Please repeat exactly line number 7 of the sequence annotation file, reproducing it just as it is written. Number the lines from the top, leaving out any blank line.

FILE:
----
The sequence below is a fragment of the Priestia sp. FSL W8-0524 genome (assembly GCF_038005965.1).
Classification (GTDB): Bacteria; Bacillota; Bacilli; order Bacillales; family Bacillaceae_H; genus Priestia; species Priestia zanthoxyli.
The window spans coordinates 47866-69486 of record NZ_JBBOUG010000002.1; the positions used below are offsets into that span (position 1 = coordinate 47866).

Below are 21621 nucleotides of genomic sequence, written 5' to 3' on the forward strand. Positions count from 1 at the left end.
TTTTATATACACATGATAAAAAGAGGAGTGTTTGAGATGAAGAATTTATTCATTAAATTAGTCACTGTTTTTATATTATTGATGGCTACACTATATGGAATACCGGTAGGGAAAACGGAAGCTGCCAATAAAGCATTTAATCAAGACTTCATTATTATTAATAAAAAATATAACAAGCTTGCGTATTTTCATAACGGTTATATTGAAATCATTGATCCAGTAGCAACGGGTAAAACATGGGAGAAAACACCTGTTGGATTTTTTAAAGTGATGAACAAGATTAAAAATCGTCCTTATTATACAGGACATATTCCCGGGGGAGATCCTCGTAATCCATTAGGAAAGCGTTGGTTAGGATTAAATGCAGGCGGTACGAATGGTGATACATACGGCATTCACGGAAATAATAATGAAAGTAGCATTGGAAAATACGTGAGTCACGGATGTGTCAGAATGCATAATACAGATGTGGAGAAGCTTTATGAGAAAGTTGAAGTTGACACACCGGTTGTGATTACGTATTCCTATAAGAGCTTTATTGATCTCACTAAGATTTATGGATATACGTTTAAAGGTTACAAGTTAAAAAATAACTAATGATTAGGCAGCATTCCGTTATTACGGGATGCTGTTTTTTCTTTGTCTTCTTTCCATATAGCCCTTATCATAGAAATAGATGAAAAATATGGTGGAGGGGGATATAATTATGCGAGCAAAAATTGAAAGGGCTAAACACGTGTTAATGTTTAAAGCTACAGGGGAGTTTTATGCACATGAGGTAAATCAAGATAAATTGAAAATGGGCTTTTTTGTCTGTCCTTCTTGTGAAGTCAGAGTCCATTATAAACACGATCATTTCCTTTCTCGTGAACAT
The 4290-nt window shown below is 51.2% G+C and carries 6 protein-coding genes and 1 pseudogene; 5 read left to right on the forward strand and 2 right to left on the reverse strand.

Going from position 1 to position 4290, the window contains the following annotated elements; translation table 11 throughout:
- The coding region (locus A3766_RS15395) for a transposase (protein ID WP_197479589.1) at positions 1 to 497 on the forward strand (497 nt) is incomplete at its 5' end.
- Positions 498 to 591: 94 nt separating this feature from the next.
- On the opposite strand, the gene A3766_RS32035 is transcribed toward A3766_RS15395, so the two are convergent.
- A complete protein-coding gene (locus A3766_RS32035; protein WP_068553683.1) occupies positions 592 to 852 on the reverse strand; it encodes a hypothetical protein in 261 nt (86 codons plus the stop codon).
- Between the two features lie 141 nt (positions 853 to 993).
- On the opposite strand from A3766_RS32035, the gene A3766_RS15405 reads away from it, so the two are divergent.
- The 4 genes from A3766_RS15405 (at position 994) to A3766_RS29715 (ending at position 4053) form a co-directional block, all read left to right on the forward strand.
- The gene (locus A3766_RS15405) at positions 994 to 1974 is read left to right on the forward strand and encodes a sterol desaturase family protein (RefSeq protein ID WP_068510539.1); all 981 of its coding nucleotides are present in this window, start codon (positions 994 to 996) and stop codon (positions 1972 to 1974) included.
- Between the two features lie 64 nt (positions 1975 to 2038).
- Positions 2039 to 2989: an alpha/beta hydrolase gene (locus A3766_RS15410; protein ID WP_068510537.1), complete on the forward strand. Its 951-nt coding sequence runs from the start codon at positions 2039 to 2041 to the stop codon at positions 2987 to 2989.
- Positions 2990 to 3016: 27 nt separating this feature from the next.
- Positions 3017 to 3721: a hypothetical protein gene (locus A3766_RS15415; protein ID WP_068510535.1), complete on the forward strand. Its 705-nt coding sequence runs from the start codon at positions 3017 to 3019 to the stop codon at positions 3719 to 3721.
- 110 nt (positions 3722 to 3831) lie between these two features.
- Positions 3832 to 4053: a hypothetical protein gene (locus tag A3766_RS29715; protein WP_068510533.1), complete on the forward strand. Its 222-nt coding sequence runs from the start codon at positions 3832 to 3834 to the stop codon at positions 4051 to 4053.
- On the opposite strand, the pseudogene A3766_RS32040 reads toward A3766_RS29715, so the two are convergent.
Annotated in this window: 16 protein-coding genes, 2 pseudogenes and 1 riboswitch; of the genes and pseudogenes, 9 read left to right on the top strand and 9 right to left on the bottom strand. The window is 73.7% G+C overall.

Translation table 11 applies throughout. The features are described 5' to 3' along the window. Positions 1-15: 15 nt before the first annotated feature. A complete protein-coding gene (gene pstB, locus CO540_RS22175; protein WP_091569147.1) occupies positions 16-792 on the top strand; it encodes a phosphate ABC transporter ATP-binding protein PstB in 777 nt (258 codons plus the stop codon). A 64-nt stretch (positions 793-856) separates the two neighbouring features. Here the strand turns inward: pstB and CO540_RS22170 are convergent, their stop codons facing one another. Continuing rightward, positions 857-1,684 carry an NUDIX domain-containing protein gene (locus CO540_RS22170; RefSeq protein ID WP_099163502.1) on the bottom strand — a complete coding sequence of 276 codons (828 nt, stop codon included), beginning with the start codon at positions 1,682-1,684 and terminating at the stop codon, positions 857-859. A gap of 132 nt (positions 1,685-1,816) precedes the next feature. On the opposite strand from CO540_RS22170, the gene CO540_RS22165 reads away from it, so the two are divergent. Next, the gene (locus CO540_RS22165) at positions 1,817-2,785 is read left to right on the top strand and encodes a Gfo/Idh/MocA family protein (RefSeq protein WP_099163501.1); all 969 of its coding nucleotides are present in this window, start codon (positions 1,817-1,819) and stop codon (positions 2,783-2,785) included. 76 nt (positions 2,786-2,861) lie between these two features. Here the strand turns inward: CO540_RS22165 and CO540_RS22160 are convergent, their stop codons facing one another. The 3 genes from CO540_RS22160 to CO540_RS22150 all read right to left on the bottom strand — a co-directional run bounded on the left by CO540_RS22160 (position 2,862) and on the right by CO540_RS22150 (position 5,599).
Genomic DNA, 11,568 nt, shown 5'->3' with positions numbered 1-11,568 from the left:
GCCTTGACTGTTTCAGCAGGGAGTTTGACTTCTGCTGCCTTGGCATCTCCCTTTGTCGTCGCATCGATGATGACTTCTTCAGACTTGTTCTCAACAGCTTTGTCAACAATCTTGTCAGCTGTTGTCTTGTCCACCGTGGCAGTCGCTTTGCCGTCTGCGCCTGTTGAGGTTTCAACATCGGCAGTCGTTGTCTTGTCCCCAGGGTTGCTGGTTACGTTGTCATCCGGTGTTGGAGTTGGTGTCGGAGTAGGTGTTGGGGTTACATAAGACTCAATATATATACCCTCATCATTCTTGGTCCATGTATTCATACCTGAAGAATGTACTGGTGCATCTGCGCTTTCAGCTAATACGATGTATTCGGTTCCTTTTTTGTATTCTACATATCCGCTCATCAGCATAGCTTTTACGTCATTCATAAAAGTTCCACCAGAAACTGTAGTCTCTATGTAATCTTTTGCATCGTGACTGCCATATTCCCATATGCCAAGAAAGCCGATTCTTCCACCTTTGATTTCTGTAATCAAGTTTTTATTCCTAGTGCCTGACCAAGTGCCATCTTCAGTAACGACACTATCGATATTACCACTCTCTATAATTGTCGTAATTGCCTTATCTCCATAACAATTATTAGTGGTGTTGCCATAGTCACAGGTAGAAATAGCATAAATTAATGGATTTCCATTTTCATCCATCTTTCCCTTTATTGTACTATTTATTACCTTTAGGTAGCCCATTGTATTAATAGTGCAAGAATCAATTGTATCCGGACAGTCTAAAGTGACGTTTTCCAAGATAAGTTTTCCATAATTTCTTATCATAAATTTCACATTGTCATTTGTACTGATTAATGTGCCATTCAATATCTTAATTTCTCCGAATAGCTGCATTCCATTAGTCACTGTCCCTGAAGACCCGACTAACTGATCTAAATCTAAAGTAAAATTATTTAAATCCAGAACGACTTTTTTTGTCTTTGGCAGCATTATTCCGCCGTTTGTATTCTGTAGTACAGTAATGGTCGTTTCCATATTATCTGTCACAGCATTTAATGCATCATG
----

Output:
Going from position 1 to position 4290, the window contains the following annotated elements; translation table 11 throughout: